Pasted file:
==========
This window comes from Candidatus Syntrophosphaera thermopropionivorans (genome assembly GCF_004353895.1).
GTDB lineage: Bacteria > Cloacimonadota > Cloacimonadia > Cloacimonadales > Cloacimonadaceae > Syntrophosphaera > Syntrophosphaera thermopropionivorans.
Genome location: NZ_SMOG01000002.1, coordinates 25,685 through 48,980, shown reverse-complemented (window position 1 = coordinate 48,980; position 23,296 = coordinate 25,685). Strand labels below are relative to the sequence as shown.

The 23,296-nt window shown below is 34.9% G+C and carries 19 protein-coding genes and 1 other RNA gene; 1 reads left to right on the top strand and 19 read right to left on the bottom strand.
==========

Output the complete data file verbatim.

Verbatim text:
This window comes from Candidatus Syntrophosphaera thermopropionivorans (genome assembly GCF_004353895.1).
GTDB lineage: Bacteria > Cloacimonadota > Cloacimonadia > Cloacimonadales > Cloacimonadaceae > Syntrophosphaera > Syntrophosphaera thermopropionivorans.
Genome location: NZ_SMOG01000002.1, coordinates 25,685 through 48,980, shown reverse-complemented (window position 1 = coordinate 48,980; position 23,296 = coordinate 25,685). Strand labels below are relative to the sequence as shown.

The 23,296-nt window shown below is 34.9% G+C and carries 19 protein-coding genes and 1 other RNA gene; 1 reads left to right on the top strand and 19 read right to left on the bottom strand.